Indie Interview: Wilding
Today on the blog, we catch up with Bryan the General Manager at Wilding, the new restaurant on Little Clarendon Street in Oxford, to see how they’re embedding sustainability into their business, and find out their tips for tackling single use plastic for Plastic Free July®. >>
What’s the story behind Wilding.
The story behind Wilding starts with Kent Barker and his love of wine – the romance of wine and all its possibilities. Together with Head of Wine Sarah Helliwell, they launched and made an award-winning business in Stony Street in Frome putting wine at the heart of everything, through a hybrid restaurant, wine shop and wine bar. Because of its success they wanted to take the model and develop it into Wilding – a place, first and foremost, for guests to unwind and reconnect, but also that really tries to put sustainability at the forefront of all decisions.
Wilding’s name comes from the practice of regenerating overworked land to return it to nature; such is our intention to make as little impact on the environment as possible.
We believe that the best grapes are grown with minimal intervention and that the best food is grown with regenerative agriculture. We’re not bursting to the brim with only natural wines and we are happy to have meat, fish and dairy on the menu (equally billed with plant-based or vegan), but we do buy from environmentally responsible suppliers, who are passionate about the land they cultivate. We try as much as possible to prioritise seasonality and local provenance and we work with a forager to bring bio-diverse ingredients to the menu. It’s interesting also that some of the most popular dishes are our seasonal market dishes, so all the Oxford foodies are very switched on in this regard!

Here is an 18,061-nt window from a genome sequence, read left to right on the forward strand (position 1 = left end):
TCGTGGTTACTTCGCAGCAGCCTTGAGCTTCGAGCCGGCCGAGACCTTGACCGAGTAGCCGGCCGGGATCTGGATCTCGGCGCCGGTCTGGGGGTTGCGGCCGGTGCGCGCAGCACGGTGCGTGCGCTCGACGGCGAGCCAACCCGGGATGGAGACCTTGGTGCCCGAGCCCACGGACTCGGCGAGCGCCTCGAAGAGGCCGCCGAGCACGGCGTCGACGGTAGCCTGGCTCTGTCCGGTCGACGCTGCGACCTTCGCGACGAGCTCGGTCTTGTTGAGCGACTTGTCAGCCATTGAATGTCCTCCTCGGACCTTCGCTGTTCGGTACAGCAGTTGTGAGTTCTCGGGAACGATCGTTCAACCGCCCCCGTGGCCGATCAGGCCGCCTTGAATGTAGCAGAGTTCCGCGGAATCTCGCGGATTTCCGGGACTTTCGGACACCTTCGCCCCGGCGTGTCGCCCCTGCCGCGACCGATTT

Who inspires you to act on sustainability?
Kent has kids and so do many people in the team, so they are the first source of inspiration; sustainability is about making the world a better place for the next generation and we’re rapidly running out of time to do that! In terms of our industry, we’re always impressed by Raymond Blanc’s beautiful kitchen garden and by our amazing local wine suppliers like Freedom of the Press Winery, whose minimal intervention wines respect the terroir while producing unique and beautiful wines. Closeness to the food cycle and closeness to the people who make it is something we strive for. We also take inspiration from many of our wine producers abroad such as Leon Barral in Faugeres who take a minimum intervention approach to wine making and have done so for many years in a very fuss free way.
How have you managed to embed sustainability within the business?
In terms of the engineering and structure of Wilding, we ripped out the old energy system and now use the most energy efficient systems we could. That was a massive cost and overhaul that wouldn’t have happened if we didn’t put sustainability first. We buy from local (Oxfordshire being ideal, but British being next up) as much as possible and we buy quality, so it may be more expensive, but the farming is respecting biodiversity and soil enrichment. We have eliminated single use plastic and disposables except for masks and covid-applicable items, for instance La Eva, an ecologically-friendly skincare brand that is local and whose hand wash we refill. Our 10 wines on tap are also all available for people to take away in our own refillable glass bottles sealed with our corking machine, thus offering a closed loop system with minimal waste.